Muscular dystrophy is a condition in which muscles progressively get weaker and weaker. Duchenne muscular dystrophy (DMD) is the most common and also the most severe form of muscular dystrophy. There are approx 150 boys with DMD in Ireland with diagnosis usually taking place between the ages of three and five years.
Imagine your child has just been diagnosed with MND. Here are the devastating facts about the condition…
- Mostly affects boys (rarely girls).
- Often brothers or male relatives have same problem.
- First signs appear around ages 3 to 5: the child may seem awkward or clumsy, or he begins to walk ‘tiptoe’ because he cannot put his feet flat. Runs strangely. Falls often.
- Problem gets steadily worse over the next several years.
- Muscle weakness first affects feet, fronts of thighs, hips, belly, shoulders, and elbows. Later, it affects hands, face, and neck muscles.
- Most children become unable to walk by age 10.
- May develop a severe curve of the spine.
- Heart and breathing muscles also get weak. Child usually dies before age 20 from heart failure or pneumonia.
About 66 per cent of all Duchenne cases are inherited from the boys’ mother. A third of cases diagnosed are not inherited but caused by environmental factors. The disorder is caused by an error in the dystrophin gene, located on the X chromosome. This gene controls a protein, which is an essential element of muscle tissue. Without it, muscle cells break down and die.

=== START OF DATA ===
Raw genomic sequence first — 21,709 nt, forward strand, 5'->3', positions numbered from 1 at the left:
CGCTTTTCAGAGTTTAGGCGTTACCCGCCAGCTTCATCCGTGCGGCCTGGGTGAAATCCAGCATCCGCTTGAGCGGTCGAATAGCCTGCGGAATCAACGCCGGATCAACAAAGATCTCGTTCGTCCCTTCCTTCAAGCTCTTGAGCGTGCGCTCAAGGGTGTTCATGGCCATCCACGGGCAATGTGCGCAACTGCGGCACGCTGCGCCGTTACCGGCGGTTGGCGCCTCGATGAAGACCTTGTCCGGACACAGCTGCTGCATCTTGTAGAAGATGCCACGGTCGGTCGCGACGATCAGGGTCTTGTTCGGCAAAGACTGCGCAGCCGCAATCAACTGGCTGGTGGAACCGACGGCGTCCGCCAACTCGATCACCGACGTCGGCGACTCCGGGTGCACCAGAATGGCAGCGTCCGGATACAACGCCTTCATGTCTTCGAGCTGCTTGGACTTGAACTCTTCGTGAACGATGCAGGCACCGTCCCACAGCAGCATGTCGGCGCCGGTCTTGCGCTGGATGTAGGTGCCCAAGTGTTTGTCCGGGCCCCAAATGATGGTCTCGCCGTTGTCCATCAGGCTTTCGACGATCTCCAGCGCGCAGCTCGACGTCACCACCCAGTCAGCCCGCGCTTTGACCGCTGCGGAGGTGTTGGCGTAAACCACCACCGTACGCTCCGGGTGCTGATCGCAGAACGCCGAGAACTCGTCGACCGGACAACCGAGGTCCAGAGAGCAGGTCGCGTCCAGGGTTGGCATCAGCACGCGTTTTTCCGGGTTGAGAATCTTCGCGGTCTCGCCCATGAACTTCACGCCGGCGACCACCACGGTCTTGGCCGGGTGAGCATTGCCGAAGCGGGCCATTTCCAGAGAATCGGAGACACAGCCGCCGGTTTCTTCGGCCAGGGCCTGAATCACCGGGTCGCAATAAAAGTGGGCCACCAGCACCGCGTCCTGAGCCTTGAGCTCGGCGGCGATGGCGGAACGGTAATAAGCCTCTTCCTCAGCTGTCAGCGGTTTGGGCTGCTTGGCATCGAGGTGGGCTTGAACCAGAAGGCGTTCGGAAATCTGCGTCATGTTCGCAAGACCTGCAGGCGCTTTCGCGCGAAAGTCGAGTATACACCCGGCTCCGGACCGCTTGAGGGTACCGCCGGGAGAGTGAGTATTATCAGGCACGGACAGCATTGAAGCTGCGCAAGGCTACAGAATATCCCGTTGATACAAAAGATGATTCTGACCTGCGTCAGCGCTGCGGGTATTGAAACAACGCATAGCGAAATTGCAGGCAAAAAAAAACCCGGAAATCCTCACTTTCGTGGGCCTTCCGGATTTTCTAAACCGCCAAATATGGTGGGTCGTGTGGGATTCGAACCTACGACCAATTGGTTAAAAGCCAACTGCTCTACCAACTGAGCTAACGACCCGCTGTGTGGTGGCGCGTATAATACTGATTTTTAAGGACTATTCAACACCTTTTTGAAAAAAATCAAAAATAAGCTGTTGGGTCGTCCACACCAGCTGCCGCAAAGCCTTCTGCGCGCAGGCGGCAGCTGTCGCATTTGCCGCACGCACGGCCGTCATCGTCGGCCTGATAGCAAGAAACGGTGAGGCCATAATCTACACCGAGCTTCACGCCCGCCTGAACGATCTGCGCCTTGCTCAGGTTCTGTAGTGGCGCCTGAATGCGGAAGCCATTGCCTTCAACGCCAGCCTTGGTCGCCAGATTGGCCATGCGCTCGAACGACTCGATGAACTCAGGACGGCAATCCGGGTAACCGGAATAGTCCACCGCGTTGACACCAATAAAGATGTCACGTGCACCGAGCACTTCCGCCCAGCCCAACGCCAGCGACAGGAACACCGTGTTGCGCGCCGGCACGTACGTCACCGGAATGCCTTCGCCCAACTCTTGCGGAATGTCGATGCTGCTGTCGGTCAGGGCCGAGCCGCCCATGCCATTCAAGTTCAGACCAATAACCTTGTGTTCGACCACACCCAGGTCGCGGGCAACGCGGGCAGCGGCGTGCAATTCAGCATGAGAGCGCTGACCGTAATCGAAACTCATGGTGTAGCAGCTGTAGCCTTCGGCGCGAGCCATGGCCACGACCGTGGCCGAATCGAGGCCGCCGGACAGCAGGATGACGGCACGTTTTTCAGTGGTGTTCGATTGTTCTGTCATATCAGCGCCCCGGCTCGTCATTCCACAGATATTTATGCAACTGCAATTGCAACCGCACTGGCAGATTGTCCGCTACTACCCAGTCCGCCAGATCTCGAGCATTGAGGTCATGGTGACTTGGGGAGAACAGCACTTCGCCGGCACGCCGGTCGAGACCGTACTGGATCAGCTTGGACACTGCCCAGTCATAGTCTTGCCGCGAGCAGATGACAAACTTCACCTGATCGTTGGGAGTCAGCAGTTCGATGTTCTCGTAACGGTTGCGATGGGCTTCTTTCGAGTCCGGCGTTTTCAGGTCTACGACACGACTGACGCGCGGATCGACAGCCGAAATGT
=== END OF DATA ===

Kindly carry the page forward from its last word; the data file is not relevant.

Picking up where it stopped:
In the UK, the life expectancy for those with DMD is between 27 and 28 thanks to new developments such as night ventilation treatments. In Ireland the life expectancy is somewhere between the late teens and early 20s. There is currently no cure for DMD.
The HEALTHplus supplement of The Irish Times recently featured an article Living in hope for our boys to highlight the problems faced by Duchenne sufferers in Ireland. No research into the condition is currently happening in this country. The best hope for children with DMD, lies in participating in UK clinical trials but this government has refused funding saying that it cannot find a way around the regulations governing it. Our government’s attitude is like a slap in the face to the parents of the 150 Irish children suffering with DMD, particularly since no such trials exist in Ireland. Not to be defeated, a group of six families have got together to set up a patient organisation called Duchenne Ireland with the aim of funding translational research into this rare disease, in an effort to drive forward effective therapies for their children.
Time is not on their side.
Source: HEALTHplus @ The Irish Times; Duchenne Ireland and Disability Information (DINF) Resources.